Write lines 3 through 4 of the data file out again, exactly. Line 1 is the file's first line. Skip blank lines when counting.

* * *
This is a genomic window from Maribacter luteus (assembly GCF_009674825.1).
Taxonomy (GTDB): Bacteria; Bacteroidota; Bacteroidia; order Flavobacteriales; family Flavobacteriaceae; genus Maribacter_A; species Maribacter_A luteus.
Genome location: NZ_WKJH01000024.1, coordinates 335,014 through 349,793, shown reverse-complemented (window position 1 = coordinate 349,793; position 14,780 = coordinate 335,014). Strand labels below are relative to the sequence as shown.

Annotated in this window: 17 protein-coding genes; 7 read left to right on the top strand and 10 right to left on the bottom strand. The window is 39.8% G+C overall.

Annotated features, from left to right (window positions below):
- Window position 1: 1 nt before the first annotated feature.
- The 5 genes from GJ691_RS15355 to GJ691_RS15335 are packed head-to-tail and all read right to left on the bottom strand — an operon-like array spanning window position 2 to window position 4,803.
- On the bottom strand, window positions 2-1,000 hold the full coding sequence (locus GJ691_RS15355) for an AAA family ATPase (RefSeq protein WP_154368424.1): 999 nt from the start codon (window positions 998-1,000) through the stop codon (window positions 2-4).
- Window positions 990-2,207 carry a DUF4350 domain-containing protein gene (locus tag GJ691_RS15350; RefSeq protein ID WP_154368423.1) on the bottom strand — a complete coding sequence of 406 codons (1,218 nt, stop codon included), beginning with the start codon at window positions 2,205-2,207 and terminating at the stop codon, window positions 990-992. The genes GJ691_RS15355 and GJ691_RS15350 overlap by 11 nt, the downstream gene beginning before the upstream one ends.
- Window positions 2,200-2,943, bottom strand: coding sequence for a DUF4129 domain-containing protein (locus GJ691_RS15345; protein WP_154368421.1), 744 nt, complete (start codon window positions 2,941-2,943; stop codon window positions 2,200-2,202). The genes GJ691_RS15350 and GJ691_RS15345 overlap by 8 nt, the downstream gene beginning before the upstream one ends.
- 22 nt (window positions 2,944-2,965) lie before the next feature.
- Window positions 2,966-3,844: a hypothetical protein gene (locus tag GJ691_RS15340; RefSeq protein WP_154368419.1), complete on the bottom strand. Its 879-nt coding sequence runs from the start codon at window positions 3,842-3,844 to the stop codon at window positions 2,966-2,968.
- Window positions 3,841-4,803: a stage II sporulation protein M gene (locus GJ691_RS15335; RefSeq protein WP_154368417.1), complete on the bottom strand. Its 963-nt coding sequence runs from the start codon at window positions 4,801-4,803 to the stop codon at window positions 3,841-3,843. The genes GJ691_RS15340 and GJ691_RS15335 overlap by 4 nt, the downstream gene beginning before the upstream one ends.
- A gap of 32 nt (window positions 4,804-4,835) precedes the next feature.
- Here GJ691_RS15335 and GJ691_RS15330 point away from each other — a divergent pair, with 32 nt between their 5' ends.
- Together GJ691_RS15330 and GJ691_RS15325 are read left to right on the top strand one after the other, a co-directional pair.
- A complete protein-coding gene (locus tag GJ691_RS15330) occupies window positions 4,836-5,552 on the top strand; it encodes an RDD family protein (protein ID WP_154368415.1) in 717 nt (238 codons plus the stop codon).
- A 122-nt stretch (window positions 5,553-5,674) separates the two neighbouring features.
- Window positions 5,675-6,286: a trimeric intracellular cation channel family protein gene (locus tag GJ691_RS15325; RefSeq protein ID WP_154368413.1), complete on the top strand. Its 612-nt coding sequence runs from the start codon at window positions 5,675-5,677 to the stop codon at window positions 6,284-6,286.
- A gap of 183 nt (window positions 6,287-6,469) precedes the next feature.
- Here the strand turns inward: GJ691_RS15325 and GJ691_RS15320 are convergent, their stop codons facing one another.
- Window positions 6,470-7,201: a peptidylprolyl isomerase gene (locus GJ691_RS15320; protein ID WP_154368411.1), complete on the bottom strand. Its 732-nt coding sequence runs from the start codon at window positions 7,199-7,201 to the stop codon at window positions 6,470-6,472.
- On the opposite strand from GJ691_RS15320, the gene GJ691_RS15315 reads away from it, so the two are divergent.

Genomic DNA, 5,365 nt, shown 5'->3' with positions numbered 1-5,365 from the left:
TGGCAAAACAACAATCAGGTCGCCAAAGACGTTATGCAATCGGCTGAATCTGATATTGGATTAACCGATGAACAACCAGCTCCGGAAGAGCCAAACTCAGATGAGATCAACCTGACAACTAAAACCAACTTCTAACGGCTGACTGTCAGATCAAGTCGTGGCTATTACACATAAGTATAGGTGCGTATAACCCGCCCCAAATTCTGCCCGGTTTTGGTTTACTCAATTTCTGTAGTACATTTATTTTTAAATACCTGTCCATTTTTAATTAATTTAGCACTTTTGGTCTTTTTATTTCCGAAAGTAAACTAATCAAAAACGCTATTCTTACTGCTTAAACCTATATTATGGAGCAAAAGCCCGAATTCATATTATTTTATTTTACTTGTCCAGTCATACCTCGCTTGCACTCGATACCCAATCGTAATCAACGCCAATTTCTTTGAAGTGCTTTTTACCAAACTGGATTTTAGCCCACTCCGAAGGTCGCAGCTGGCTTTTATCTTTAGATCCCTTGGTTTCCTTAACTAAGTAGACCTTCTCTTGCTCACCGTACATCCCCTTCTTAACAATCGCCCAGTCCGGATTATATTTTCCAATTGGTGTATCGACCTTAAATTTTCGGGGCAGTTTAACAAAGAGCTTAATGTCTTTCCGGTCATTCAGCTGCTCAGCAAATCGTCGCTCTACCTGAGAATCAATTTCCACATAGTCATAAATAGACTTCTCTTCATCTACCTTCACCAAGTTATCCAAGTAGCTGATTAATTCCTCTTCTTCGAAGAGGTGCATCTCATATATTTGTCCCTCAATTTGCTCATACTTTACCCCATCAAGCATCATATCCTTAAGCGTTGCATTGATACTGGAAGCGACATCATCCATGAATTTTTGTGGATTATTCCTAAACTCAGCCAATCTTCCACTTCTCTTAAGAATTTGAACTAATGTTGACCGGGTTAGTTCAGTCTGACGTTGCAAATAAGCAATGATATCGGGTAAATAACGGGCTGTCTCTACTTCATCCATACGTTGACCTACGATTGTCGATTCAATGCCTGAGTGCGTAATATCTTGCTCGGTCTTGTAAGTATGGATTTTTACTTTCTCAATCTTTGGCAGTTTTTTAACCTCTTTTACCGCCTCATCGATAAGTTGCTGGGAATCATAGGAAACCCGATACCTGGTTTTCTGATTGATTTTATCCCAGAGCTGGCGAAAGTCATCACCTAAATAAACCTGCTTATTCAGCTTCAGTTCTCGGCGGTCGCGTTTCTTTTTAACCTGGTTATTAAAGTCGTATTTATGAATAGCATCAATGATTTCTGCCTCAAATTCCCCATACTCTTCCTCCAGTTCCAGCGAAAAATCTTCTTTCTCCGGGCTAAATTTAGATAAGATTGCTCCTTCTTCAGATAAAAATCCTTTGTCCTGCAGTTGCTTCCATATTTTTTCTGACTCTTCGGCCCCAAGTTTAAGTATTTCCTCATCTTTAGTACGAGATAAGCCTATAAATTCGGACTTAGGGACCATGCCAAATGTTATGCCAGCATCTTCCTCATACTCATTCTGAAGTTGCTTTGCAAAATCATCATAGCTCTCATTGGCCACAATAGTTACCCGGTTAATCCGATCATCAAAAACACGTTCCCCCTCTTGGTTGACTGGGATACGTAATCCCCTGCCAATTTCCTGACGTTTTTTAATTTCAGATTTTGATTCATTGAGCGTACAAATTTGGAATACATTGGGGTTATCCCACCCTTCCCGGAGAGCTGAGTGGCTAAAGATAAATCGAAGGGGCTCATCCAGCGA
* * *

Genome location: NZ_WKJH01000024.1, coordinates 335,014 through 349,793, shown reverse-complemented (window position 1 = coordinate 349,793; position 14,780 = coordinate 335,014). Strand labels below are relative to the sequence as shown.

Annotated in this window: 17 protein-coding genes; 7 read left to right on the top strand and 10 right to left on the bottom strand. The window is 39.8% G+C overall.